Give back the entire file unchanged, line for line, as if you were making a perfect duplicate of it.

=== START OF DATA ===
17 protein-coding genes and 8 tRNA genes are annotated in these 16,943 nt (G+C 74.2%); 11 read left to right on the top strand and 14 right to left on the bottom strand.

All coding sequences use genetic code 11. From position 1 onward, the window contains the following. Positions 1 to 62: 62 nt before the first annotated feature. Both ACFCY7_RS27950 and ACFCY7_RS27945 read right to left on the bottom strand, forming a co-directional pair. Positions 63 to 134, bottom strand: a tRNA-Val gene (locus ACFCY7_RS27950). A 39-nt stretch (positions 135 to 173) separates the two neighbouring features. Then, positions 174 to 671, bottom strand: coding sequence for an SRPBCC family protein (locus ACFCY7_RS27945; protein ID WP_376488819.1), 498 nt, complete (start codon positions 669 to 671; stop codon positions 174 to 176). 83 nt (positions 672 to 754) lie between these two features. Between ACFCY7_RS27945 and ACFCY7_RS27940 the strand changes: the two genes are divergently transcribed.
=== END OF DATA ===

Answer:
17 protein-coding genes and 8 tRNA genes are annotated in these 16,943 nt (G+C 74.2%); 11 read left to right on the top strand and 14 right to left on the bottom strand.

All coding sequences use genetic code 11. From position 1 onward, the window contains the following. Positions 1 to 62: 62 nt before the first annotated feature. Both ACFCY7_RS27950 and ACFCY7_RS27945 read right to left on the bottom strand, forming a co-directional pair. Positions 63 to 134, bottom strand: a tRNA-Val gene (locus ACFCY7_RS27950). A 39-nt stretch (positions 135 to 173) separates the two neighbouring features. Then, positions 174 to 671, bottom strand: coding sequence for an SRPBCC family protein (locus ACFCY7_RS27945; protein ID WP_376488819.1), 498 nt, complete (start codon positions 669 to 671; stop codon positions 174 to 176). 83 nt (positions 672 to 754) lie between these two features. Between ACFCY7_RS27945 and ACFCY7_RS27940 the strand changes: the two genes are divergently transcribed.